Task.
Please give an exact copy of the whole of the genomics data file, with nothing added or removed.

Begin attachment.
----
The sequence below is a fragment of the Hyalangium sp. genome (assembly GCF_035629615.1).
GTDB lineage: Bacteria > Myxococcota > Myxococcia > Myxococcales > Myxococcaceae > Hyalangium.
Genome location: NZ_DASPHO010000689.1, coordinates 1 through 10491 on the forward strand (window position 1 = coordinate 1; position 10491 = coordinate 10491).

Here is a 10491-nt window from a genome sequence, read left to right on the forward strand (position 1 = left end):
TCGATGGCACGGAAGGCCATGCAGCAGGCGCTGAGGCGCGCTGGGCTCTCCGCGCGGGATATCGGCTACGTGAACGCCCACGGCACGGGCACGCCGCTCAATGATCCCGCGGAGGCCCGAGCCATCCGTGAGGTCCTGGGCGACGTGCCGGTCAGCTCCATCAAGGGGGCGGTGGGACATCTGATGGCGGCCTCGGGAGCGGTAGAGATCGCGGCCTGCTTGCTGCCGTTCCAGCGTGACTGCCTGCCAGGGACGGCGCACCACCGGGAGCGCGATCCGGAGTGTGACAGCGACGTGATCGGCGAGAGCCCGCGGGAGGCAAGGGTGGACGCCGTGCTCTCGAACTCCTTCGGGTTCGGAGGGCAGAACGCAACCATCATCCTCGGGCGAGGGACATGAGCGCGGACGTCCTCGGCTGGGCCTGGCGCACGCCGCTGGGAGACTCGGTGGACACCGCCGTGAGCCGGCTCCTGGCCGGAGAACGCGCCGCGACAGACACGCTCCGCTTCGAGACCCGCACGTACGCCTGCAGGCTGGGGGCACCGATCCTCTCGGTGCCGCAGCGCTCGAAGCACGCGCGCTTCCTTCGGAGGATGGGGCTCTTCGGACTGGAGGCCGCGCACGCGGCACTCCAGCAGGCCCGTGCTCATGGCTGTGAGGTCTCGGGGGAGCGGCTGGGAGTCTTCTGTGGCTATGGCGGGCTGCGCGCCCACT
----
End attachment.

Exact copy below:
The sequence below is a fragment of the Hyalangium sp. genome (assembly GCF_035629615.1).
GTDB lineage: Bacteria > Myxococcota > Myxococcia > Myxococcales > Myxococcaceae > Hyalangium.
Genome location: NZ_DASPHO010000689.1, coordinates 1 through 10491 on the forward strand (window position 1 = coordinate 1; position 10491 = coordinate 10491).

Here is a 10491-nt window from a genome sequence, read left to right on the forward strand (position 1 = left end):
TCGATGGCACGGAAGGCCATGCAGCAGGCGCTGAGGCGCGCTGGGCTCTCCGCGCGGGATATCGGCTACGTGAACGCCCACGGCACGGGCACGCCGCTCAATGATCCCGCGGAGGCCCGAGCCATCCGTGAGGTCCTGGGCGACGTGCCGGTCAGCTCCATCAAGGGGGCGGTGGGACATCTGATGGCGGCCTCGGGAGCGGTAGAGATCGCGGCCTGCTTGCTGCCGTTCCAGCGTGACTGCCTGCCAGGGACGGCGCACCACCGGGAGCGCGATCCGGAGTGTGACAGCGACGTGATCGGCGAGAGCCCGCGGGAGGCAAGGGTGGACGCCGTGCTCTCGAACTCCTTCGGGTTCGGAGGGCAGAACGCAACCATCATCCTCGGGCGAGGGACATGAGCGCGGACGTCCTCGGCTGGGCCTGGCGCACGCCGCTGGGAGACTCGGTGGACACCGCCGTGAGCCGGCTCCTGGCCGGAGAACGCGCCGCGACAGACACGCTCCGCTTCGAGACCCGCACGTACGCCTGCAGGCTGGGGGCACCGATCCTCTCGGTGCCGCAGCGCTCGAAGCACGCGCGCTTCCTTCGGAGGATGGGGCTCTTCGGACTGGAGGCCGCGCACGCGGCACTCCAGCAGGCCCGTGCTCATGGCTGTGAGGTCTCGGGGGAGCGGCTGGGAGTCTTCTGTGGCTATGGCGGGCTGCGCGCCCACT